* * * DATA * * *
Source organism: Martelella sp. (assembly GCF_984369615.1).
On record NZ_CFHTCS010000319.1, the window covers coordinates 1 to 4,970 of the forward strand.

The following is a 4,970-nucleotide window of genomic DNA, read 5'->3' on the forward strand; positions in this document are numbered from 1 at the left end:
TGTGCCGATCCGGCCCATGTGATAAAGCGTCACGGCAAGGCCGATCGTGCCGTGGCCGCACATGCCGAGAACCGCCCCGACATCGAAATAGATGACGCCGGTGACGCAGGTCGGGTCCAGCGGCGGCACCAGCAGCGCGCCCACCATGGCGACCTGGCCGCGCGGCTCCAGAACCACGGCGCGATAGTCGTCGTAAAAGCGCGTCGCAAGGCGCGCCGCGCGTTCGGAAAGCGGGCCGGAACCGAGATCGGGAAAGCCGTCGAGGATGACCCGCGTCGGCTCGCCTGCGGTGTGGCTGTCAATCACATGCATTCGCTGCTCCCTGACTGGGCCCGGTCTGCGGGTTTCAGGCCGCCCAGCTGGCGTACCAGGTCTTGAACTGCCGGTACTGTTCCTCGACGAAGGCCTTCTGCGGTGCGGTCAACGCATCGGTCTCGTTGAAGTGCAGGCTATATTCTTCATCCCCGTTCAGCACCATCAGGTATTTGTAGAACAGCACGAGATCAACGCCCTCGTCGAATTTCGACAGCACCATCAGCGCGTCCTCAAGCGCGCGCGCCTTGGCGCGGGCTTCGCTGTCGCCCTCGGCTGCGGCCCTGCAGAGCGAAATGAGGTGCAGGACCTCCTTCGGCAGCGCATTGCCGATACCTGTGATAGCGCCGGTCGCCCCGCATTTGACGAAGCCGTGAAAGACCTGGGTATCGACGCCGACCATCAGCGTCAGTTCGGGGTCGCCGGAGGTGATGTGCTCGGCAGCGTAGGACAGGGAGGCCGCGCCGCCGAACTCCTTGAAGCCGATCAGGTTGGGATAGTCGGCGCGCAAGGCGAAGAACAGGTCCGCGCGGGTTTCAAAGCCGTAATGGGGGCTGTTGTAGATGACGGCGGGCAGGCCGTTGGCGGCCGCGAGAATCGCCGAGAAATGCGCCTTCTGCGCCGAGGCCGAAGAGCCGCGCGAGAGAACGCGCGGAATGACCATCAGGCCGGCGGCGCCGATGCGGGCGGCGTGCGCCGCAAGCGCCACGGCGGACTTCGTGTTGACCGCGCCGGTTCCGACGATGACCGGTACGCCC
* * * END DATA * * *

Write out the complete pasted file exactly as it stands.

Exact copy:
Source organism: Martelella sp. (assembly GCF_984369615.1).
On record NZ_CFHTCS010000319.1, the window covers coordinates 1 to 4,970 of the forward strand.

The following is a 4,970-nucleotide window of genomic DNA, read 5'->3' on the forward strand; positions in this document are numbered from 1 at the left end:
TGTGCCGATCCGGCCCATGTGATAAAGCGTCACGGCAAGGCCGATCGTGCCGTGGCCGCACATGCCGAGAACCGCCCCGACATCGAAATAGATGACGCCGGTGACGCAGGTCGGGTCCAGCGGCGGCACCAGCAGCGCGCCCACCATGGCGACCTGGCCGCGCGGCTCCAGAACCACGGCGCGATAGTCGTCGTAAAAGCGCGTCGCAAGGCGCGCCGCGCGTTCGGAAAGCGGGCCGGAACCGAGATCGGGAAAGCCGTCGAGGATGACCCGCGTCGGCTCGCCTGCGGTGTGGCTGTCAATCACATGCATTCGCTGCTCCCTGACTGGGCCCGGTCTGCGGGTTTCAGGCCGCCCAGCTGGCGTACCAGGTCTTGAACTGCCGGTACTGTTCCTCGACGAAGGCCTTCTGCGGTGCGGTCAACGCATCGGTCTCGTTGAAGTGCAGGCTATATTCTTCATCCCCGTTCAGCACCATCAGGTATTTGTAGAACAGCACGAGATCAACGCCCTCGTCGAATTTCGACAGCACCATCAGCGCGTCCTCAAGCGCGCGCGCCTTGGCGCGGGCTTCGCTGTCGCCCTCGGCTGCGGCCCTGCAGAGCGAAATGAGGTGCAGGACCTCCTTCGGCAGCGCATTGCCGATACCTGTGATAGCGCCGGTCGCCCCGCATTTGACGAAGCCGTGAAAGACCTGGGTATCGACGCCGACCATCAGCGTCAGTTCGGGGTCGCCGGAGGTGATGTGCTCGGCAGCGTAGGACAGGGAGGCCGCGCCGCCGAACTCCTTGAAGCCGATCAGGTTGGGATAGTCGGCGCGCAAGGCGAAGAACAGGTCCGCGCGGGTTTCAAAGCCGTAATGGGGGCTGTTGTAGATGACGGCGGGCAGGCCGTTGGCGGCCGCGAGAATCGCCGAGAAATGCGCCTTCTGCGCCGAGGCCGAAGAGCCGCGCGAGAGAACGCGCGGAATGACCATCAGGCCGGCGGCGCCGATGCGGGCGGCGTGCGCCGCAAGCGCCACGGCGGACTTCGTGTTGACCGCGCCGGTTCCGACGATGACCGGTACGCCC